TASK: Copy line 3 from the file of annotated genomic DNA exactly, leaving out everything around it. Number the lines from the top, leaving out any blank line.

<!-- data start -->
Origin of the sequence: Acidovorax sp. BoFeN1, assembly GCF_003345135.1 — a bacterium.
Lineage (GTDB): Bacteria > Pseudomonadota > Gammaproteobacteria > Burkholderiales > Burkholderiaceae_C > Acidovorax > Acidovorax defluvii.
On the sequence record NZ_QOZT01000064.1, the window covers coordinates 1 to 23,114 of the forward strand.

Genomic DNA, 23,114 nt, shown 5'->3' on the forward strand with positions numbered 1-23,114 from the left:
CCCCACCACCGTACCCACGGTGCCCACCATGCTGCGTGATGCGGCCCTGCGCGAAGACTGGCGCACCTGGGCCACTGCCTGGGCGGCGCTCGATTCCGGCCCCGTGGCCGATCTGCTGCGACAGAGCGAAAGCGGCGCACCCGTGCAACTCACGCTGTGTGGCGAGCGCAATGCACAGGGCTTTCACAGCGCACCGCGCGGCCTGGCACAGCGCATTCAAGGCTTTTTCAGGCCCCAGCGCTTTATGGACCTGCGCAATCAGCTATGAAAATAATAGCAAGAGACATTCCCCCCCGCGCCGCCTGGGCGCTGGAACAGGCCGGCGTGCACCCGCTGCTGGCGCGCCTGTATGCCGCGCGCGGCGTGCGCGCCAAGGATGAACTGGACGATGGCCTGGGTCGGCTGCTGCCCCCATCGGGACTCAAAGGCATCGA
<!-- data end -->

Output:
On the sequence record NZ_QOZT01000064.1, the window covers coordinates 1 to 23,114 of the forward strand.